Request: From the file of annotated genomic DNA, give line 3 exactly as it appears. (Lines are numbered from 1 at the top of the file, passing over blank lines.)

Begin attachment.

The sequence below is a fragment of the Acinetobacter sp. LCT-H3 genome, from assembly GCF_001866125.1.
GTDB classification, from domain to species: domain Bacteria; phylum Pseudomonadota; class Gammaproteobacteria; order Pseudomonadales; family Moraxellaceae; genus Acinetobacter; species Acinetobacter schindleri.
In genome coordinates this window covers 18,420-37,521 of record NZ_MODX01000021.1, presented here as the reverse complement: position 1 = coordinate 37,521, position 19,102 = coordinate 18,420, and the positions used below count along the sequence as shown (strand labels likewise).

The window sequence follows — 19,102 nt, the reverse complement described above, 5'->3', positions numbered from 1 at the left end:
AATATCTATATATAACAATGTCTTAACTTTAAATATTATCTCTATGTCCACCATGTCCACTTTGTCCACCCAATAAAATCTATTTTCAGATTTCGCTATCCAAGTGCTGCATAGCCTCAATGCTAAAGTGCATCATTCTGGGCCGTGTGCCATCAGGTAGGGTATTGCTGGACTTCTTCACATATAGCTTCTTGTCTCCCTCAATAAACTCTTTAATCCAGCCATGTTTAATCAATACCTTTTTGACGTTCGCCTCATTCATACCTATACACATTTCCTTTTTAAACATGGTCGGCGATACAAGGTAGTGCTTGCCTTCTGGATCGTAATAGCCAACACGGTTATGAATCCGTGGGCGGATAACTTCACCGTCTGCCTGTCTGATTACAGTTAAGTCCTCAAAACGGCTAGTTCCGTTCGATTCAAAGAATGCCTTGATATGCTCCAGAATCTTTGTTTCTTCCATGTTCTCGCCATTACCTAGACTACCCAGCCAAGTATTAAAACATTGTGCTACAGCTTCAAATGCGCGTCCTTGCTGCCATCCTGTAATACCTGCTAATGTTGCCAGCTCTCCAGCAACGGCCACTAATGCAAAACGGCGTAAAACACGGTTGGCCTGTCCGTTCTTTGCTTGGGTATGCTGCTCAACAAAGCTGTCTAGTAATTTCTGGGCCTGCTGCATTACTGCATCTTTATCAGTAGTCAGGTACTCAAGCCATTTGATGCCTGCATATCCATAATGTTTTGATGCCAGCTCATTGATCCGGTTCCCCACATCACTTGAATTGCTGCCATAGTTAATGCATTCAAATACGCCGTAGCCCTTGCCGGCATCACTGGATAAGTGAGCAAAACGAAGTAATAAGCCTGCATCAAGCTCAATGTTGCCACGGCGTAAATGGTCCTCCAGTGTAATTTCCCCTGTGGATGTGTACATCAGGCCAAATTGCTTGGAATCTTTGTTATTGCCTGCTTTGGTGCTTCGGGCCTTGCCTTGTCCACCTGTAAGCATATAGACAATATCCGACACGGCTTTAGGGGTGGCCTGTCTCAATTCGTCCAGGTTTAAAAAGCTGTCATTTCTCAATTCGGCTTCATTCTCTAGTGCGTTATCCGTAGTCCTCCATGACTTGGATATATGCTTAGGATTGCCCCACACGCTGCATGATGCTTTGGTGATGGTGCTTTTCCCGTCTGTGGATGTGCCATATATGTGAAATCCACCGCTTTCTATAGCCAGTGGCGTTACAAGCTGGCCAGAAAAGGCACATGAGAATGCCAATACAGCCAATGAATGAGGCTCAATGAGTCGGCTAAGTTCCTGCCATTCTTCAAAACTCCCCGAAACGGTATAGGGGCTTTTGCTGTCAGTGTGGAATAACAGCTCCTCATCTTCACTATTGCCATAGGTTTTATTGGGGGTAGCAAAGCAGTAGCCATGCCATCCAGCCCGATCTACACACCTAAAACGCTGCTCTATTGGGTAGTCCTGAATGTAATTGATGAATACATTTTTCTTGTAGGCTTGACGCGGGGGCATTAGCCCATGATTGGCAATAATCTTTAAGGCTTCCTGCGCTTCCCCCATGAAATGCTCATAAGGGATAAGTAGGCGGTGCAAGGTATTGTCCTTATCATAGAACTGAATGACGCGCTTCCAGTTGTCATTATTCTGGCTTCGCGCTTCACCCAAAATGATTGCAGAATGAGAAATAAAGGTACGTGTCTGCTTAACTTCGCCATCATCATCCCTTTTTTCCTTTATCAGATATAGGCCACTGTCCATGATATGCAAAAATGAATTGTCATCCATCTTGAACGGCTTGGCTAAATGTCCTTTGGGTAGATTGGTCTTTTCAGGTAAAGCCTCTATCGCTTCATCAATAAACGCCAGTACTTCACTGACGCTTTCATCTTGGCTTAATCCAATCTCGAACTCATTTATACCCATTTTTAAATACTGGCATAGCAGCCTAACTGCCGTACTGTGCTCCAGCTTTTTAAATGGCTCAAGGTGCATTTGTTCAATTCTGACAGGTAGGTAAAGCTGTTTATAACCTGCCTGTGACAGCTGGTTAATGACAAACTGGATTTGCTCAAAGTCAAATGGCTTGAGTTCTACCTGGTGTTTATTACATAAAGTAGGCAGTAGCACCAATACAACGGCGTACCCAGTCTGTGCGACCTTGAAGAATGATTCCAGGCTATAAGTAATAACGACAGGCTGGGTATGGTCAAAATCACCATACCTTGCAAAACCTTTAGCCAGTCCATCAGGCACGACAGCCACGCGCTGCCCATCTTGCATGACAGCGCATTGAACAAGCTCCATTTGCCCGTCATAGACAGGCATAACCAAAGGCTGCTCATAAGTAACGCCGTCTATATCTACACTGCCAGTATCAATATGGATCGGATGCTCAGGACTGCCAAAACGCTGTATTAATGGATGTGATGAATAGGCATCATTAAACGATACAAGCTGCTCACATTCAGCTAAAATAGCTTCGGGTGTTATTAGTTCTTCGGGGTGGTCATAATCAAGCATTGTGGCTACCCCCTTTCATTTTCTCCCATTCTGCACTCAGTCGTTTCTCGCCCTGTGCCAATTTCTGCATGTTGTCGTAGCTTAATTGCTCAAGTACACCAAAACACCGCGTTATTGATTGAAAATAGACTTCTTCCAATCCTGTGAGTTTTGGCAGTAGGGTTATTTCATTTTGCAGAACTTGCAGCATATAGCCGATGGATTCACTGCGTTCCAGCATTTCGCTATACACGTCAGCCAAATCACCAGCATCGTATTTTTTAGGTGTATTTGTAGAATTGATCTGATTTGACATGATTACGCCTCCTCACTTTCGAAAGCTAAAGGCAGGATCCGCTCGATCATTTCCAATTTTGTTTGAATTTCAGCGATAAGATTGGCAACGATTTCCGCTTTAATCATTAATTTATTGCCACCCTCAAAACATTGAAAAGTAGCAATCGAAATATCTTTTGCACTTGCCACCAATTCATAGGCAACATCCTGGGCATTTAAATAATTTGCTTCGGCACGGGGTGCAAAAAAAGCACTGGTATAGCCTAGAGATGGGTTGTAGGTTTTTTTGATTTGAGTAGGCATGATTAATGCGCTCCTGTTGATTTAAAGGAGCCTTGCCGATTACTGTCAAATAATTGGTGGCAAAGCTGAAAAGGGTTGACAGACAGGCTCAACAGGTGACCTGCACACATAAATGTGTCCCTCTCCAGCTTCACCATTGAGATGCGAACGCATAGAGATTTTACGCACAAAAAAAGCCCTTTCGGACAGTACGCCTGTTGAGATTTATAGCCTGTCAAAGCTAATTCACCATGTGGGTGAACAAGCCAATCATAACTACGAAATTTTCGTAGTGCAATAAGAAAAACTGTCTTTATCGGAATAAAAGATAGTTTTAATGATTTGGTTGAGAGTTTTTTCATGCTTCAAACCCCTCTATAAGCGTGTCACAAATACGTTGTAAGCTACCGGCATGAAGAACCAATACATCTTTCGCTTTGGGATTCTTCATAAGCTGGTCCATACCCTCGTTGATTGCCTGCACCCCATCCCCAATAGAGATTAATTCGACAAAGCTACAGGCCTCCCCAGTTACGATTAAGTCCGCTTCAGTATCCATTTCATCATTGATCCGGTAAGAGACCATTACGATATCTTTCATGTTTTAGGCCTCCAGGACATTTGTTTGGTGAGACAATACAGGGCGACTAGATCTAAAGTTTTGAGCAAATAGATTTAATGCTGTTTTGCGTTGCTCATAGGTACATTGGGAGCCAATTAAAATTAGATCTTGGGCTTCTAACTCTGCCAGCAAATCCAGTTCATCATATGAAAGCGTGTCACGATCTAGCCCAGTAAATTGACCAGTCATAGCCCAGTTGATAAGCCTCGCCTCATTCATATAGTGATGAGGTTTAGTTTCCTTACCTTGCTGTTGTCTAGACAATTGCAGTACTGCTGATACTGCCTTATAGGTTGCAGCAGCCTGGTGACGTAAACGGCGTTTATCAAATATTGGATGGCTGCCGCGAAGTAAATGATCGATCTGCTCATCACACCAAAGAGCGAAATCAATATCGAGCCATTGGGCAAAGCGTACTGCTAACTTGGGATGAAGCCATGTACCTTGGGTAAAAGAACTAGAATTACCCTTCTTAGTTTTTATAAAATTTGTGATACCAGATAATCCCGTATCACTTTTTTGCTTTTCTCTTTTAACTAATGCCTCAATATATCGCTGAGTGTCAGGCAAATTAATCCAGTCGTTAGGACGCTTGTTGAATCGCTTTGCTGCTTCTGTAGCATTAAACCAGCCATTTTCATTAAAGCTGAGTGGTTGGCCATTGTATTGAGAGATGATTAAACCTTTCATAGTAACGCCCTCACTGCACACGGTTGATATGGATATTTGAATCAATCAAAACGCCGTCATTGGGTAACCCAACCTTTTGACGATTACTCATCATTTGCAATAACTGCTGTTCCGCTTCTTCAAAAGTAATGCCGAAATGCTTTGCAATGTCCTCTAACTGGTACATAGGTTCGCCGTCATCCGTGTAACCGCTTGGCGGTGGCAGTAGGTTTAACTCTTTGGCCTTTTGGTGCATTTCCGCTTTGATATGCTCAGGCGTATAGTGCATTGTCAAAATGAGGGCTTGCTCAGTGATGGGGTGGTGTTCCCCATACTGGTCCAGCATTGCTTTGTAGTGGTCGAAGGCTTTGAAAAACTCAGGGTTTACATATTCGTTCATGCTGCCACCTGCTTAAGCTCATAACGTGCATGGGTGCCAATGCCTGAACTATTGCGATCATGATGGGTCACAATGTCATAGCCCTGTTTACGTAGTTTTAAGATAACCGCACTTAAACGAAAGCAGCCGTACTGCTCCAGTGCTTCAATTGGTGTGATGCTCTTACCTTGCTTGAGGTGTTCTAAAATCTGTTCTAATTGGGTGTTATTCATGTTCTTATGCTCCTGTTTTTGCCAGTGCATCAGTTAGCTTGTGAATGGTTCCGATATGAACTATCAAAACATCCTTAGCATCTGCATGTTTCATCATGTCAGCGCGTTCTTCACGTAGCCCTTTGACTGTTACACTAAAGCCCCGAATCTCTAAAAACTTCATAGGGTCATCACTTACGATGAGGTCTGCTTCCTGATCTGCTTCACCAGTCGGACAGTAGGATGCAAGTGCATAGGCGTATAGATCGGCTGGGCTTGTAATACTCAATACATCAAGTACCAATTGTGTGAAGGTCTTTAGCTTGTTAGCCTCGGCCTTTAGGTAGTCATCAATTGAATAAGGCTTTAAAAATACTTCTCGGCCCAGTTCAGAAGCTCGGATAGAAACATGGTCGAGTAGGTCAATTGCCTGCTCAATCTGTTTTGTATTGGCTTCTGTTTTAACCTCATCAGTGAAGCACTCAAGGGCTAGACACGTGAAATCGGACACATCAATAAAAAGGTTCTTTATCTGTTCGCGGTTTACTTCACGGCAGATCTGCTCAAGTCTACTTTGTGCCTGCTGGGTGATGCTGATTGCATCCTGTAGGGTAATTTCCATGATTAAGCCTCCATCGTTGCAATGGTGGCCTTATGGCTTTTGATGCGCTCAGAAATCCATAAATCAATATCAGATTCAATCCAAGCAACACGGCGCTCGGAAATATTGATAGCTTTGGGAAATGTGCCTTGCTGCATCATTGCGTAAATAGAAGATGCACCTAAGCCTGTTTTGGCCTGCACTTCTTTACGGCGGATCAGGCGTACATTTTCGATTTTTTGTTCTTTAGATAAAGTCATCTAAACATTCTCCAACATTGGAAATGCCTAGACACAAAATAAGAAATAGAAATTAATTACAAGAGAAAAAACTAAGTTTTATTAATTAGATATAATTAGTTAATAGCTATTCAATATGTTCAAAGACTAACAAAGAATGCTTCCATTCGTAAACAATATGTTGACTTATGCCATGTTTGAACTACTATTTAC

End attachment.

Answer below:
In genome coordinates this window covers 18,420-37,521 of record NZ_MODX01000021.1, presented here as the reverse complement: position 1 = coordinate 37,521, position 19,102 = coordinate 18,420, and the positions used below count along the sequence as shown (strand labels likewise).